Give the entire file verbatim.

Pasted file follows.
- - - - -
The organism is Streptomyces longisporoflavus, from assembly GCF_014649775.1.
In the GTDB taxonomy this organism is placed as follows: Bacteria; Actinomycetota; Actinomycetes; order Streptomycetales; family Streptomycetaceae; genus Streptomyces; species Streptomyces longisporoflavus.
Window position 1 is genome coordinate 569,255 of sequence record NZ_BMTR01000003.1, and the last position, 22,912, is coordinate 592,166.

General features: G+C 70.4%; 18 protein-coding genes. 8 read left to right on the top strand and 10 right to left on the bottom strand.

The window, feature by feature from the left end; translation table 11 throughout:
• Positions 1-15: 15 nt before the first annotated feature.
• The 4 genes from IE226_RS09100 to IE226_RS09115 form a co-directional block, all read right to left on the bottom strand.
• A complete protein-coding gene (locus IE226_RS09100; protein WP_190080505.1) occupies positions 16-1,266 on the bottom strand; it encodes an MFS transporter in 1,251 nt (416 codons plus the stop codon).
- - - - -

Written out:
The organism is Streptomyces longisporoflavus, from assembly GCF_014649775.1.
In the GTDB taxonomy this organism is placed as follows: Bacteria; Actinomycetota; Actinomycetes; order Streptomycetales; family Streptomycetaceae; genus Streptomyces; species Streptomyces longisporoflavus.
Window position 1 is genome coordinate 569,255 of sequence record NZ_BMTR01000003.1, and the last position, 22,912, is coordinate 592,166.

General features: G+C 70.4%; 18 protein-coding genes. 8 read left to right on the top strand and 10 right to left on the bottom strand.

The window, feature by feature from the left end; translation table 11 throughout:
• Positions 1-15: 15 nt before the first annotated feature.
• The 4 genes from IE226_RS09100 to IE226_RS09115 form a co-directional block, all read right to left on the bottom strand.
• A complete protein-coding gene (locus IE226_RS09100; protein WP_190080505.1) occupies positions 16-1,266 on the bottom strand; it encodes an MFS transporter in 1,251 nt (416 codons plus the stop codon).